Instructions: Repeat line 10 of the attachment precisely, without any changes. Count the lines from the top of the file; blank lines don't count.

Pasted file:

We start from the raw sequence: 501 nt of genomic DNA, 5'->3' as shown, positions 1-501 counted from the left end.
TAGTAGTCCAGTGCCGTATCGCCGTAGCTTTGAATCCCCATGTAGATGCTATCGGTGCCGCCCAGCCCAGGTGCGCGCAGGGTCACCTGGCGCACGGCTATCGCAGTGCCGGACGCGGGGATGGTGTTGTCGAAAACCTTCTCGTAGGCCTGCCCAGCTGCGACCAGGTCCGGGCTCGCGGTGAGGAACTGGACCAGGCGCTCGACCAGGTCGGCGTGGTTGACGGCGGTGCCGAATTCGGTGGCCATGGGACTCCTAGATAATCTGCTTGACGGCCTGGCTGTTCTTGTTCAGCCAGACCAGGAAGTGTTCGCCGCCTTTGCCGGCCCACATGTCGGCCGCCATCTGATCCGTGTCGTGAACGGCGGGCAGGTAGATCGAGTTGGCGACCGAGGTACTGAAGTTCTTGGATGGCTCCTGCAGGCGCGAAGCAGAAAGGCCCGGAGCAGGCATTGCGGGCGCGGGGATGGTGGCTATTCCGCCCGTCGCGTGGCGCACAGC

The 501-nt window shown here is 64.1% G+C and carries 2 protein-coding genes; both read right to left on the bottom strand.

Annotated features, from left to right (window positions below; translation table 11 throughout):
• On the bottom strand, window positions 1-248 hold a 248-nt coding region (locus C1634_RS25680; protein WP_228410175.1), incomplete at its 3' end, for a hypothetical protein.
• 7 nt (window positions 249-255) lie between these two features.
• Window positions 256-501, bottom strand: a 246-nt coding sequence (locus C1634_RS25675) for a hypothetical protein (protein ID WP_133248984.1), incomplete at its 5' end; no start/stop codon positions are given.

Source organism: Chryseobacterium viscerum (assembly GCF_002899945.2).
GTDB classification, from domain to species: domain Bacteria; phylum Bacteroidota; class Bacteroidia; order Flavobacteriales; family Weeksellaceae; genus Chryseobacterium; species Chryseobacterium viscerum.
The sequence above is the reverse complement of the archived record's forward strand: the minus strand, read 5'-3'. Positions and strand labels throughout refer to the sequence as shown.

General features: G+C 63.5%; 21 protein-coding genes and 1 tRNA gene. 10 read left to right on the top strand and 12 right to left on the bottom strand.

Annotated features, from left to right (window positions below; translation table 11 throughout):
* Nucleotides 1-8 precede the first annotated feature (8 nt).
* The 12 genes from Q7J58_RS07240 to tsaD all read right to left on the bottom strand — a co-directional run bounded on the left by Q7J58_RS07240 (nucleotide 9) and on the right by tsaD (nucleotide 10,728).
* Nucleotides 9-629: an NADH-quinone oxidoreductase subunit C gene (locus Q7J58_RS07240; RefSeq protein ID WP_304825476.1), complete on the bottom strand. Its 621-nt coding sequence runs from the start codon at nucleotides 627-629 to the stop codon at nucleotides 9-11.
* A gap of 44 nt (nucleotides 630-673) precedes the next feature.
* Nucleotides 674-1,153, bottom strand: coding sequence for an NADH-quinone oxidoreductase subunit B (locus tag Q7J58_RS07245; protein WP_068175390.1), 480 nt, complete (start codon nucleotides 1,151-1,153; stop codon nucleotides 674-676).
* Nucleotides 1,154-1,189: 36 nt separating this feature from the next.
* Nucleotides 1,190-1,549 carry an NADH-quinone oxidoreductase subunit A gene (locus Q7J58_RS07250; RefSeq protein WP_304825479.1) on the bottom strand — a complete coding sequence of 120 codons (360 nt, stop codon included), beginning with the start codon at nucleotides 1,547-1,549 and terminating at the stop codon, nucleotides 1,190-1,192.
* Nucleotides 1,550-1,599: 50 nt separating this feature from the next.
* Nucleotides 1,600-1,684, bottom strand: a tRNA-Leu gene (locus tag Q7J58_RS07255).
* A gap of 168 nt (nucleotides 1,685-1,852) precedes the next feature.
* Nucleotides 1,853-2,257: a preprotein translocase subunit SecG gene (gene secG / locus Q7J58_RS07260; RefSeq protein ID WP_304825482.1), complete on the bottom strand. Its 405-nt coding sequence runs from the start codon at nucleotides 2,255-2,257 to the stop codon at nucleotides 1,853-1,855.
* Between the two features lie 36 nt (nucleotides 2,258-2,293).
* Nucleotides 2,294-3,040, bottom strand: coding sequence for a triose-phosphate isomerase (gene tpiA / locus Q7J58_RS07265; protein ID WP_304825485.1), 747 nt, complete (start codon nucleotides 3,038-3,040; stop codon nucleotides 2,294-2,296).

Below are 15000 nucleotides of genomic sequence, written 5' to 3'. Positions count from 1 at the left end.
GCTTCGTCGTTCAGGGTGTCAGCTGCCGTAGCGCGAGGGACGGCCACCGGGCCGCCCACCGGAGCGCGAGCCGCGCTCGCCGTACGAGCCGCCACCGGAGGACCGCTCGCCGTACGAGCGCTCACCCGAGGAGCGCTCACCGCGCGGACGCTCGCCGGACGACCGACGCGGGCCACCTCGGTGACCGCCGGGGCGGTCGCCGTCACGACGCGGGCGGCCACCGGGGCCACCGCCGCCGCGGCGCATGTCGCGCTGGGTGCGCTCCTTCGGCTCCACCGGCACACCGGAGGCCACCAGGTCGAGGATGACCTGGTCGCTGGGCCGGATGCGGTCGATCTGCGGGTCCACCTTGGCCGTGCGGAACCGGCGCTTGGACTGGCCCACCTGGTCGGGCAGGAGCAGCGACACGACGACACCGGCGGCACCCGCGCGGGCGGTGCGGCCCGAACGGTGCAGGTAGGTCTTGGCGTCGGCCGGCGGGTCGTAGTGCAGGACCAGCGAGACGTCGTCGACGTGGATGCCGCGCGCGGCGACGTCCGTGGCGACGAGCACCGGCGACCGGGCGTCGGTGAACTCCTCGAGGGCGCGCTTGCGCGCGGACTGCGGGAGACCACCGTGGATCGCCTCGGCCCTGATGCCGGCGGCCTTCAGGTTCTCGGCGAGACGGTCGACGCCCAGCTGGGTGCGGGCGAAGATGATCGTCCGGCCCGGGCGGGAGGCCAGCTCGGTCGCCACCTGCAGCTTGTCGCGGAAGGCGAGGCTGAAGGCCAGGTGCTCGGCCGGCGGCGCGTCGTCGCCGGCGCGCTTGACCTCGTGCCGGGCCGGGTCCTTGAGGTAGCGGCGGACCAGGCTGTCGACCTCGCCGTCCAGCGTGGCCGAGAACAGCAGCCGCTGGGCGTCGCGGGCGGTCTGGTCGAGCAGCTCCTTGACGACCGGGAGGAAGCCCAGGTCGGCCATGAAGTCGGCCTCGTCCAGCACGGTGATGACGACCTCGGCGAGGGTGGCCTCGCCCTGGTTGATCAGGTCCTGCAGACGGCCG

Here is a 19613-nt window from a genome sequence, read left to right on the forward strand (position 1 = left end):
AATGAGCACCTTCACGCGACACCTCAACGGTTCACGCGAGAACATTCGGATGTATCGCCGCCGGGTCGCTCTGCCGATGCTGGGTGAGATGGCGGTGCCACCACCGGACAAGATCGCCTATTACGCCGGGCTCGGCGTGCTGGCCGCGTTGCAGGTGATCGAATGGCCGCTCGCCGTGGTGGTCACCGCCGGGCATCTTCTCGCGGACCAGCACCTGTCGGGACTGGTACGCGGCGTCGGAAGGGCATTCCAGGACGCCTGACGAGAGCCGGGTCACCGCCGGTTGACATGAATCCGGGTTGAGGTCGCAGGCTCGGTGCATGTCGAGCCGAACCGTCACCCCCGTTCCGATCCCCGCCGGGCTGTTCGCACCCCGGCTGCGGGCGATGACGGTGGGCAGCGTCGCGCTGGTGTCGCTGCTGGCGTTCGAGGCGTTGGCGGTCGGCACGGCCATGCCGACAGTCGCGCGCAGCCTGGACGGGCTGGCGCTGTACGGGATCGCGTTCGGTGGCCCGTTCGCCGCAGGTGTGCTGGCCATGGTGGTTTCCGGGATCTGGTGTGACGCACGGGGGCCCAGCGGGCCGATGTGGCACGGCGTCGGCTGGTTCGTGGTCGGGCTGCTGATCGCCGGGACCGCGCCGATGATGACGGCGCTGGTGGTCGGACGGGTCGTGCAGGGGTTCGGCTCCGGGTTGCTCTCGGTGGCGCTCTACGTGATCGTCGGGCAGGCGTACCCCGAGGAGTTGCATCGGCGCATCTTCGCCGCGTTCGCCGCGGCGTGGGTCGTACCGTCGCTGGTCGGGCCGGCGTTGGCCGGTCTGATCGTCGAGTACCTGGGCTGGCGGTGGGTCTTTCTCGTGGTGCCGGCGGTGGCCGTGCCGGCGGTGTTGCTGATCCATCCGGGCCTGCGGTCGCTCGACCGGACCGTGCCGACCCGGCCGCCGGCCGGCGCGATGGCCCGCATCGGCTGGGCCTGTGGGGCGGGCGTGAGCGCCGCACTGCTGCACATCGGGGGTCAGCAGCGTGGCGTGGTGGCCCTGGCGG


The sequence above is the reverse complement of the archived record's forward strand: the minus strand, read 5'-3'. Positions and strand labels throughout refer to the sequence as shown.